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Vital substances for the eyes with scientifically well-documented effects.

Vitamin A

is a fat-soluble vitamin which must be taken in with our diet. This vitamin can mainly be found in animal products such as fish (cod, shark or tuna liver oil), liver products, egg yolk and dairy products.

Vitamin a can also be synthesised from the secondary phytochemical beta-carotene in the human body. However, this carotene must be supplied externally.

Vitamin A is involved in a multitude of functions in the human body. Its most widely known benefit is its contribution to the preservation of normal vision. The German Nutrition Society (DGE) recommends a daily intake of 0.8 to 1.1 mg of vitamin A for healthy adults.

Vitamin C

is found in many fruits and vegetables, but often only in relatively small quantities. Large amounts of vitamin C can be found e.g. in peppers, sea buckthorn or in citrus fruits. It must be borne in mind, however, that foods lose approx. 30% of their original vitamin C content when they are cooked.

Vitamin C contributes to the protection of the cells from oxidative stress. The eyes should be supplied with antioxidants due to their constant exposure to oxygen from the air. The oxygen from the air leads to an increased formation of free radicals which can damage sensitive cells of the eye. Antioxidants can provide relief from these radicals.

Vitamin E

contributes to the protection of cells from oxidative stress (like vitamin C) and is therefore an antioxidant. This is an effect of the fat-soluble vitamin which the food or cosmetics industry have been using to their benefit. They use vitamin E to protect sensitive fatty acids from perishing. Vegetable oils from wheat germs or sunflower seeds are particularly rich in vitamin E.


The European Food Safety Authority (EFSA) has already published many positive statements regarding the trace element zinc:

Zinc contributes to the preservation of normal vision and to the vitamin A metabolism. It also makes a contribution to the protection of cells from oxidative stress, like vitamins C and E.

(docosahexaenoic acid) contributes to the preservation of normal vision (like zinc, vitamin A and beta-carotene). DHA is an essential component of eye cell membranes as well as the oily tear fluid. To achieve its positive effect on the eye, at least 250 mg of DHA must be consumed every day. Rich sources of this polyunsaturated fatty acid are cold water fish like herring, mackerel or salmon.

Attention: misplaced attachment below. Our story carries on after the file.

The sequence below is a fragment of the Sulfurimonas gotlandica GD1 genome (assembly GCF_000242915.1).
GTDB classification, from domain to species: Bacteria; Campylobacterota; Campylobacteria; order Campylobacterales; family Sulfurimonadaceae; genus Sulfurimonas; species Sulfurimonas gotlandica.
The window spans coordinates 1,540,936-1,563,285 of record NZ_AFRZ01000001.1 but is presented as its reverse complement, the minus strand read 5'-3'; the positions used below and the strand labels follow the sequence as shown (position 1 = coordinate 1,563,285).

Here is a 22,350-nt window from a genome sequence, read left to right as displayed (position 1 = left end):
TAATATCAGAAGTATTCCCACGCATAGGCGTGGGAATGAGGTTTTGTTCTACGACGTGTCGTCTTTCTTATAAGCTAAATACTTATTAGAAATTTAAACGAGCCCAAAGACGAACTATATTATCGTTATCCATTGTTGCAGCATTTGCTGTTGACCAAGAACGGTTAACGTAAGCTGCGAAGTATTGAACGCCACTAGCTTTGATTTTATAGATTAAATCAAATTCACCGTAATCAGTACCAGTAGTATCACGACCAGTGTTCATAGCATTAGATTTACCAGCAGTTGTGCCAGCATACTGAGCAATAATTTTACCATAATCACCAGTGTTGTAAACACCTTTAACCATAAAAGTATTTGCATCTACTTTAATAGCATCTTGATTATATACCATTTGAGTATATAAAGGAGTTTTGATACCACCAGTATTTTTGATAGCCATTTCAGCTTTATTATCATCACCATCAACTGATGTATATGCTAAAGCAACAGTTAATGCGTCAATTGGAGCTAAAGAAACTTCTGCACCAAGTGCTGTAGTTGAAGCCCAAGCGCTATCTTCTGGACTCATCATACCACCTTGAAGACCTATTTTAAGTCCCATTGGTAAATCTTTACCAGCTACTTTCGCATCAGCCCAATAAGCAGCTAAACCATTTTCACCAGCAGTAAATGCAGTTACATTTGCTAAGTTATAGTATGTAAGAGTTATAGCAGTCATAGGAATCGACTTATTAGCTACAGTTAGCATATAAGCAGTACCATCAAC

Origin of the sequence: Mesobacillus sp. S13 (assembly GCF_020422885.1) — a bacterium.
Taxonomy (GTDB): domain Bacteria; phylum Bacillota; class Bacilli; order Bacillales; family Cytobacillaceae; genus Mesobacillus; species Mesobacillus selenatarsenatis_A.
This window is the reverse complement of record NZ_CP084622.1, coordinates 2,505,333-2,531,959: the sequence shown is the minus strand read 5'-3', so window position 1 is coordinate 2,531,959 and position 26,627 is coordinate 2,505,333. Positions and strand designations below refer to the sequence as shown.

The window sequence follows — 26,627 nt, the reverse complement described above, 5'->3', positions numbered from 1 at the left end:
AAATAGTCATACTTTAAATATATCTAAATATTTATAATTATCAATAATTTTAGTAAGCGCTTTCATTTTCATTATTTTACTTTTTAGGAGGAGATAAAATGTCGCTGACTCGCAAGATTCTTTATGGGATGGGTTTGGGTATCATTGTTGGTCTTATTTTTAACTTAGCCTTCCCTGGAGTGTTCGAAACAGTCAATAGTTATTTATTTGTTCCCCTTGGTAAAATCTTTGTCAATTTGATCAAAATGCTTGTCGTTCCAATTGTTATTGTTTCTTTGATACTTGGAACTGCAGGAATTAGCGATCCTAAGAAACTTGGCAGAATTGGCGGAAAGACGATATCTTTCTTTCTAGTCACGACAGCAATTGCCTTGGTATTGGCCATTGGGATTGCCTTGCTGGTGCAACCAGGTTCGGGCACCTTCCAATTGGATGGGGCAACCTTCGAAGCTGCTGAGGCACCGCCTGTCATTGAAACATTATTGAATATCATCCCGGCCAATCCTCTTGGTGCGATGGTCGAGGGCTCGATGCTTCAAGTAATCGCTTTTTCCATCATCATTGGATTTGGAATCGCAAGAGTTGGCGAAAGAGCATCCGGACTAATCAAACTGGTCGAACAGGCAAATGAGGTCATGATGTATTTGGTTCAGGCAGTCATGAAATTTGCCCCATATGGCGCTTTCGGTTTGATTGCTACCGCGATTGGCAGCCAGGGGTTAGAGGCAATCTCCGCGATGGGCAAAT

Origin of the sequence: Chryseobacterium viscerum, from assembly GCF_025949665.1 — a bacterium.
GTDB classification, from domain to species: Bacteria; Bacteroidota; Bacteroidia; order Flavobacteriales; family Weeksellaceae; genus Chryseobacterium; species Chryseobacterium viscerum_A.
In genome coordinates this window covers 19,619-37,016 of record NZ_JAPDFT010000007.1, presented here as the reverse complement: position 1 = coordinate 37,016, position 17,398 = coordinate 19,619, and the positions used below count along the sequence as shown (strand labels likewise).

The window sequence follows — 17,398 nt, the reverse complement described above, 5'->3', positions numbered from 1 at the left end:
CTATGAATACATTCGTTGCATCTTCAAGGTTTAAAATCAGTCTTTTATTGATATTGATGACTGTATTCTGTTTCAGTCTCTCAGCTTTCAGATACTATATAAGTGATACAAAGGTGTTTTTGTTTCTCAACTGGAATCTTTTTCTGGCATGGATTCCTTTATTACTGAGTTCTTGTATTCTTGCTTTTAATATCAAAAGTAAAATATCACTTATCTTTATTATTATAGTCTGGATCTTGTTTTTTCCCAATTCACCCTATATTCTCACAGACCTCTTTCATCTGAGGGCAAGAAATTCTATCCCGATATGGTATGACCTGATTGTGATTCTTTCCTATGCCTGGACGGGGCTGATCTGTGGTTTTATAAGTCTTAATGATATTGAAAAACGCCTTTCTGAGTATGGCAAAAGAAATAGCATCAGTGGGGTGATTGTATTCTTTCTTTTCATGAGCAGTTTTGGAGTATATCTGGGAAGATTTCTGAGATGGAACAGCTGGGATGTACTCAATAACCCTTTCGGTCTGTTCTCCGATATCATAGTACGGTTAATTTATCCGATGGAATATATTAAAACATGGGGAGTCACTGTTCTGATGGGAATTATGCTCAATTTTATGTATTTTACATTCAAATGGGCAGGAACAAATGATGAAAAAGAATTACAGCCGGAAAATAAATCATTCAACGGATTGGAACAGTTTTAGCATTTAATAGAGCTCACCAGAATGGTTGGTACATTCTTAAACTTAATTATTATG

Beta-carotene belongs to the carotenoid group. It is not only found in carrots but also in large quantities in a variety of green vegetables. It can be converted into vitamin A as needed, which is why it is also called provitamin A. Beta-carotene converted into vitamin A can support the preservation of normal vision.

Vitamin B2

– also known as riboflavin – also contributes to the preservation of normal vision. This is why the yellowish plant pigment is also used as a colourant for foods like yoghurt, for example. The water-soluble vitamin was first isolated from milk in 1920. Milk – and especially milk powder – are ideal sources of Vitamin B2

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Age-related macula degeneration (AMD) is an eye condition which occurs approx. from the age of 50 onwards. It is the most common cause of blindness in old age. With AMD, progressive changes of the macula lutea occur.

This area in the middle of the retina is also called the “yellow spot”. It is the point at which our vision is the sharpest.

The macula contains many sensory cells. They absorb the light reaching the eye and send a signal to the brain via the optic nerve, so that an image is created there. As its name suggests, the macula lutea is characterised by a high lutein content.

Age-related macular degeneration leads to an increased destruction of the sensory cells of the macula. This increasingly affects the vision in the central visual field.

In addition, it causes a reduction of visual acuity, a deterioration of colour vision, and difficulty perceiving contrasts clearly. At the same time, the eye adapts less and less well to different light-dark conditions. Eventually, sufferers can only see outlines.

An ophthalmologist should be consulted urgently as soon as the first symptoms (e.g. distorted vision) appear.

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  •  Fresh air is key! Fumes and smoke irritate the eyes. Ventilating rooms several times a day is recommended. For the benefit of your health, your home should be declared a smoke-free zone.
  • Stay away from dry air! Opening the window every now and then and perhaps fitting rooms with a humidifier may also help in this case. Placing a wet cloth on a warm radiator will have a similar effect.
  • Blink frequently! Blinking moistens the eye. When focusing on a gripping crime series or the not so gripping computer screen, they eyes can dry out. Blinking every now and then will help in this case.
  • Just close your eyes for a moment! Give your stressed eyes a short break to help them recover.
  • Tear substitutes from the pharmacy may help! They moisten the eye and are usually suitable for long-term use. Ask your doctor or pharmacist for further information.
  • Eat what's good for your eyes! Fish, green, violet-red and orange fruit, and vegetables are a must on every table in order to ensure sufficient supply with antioxidants.

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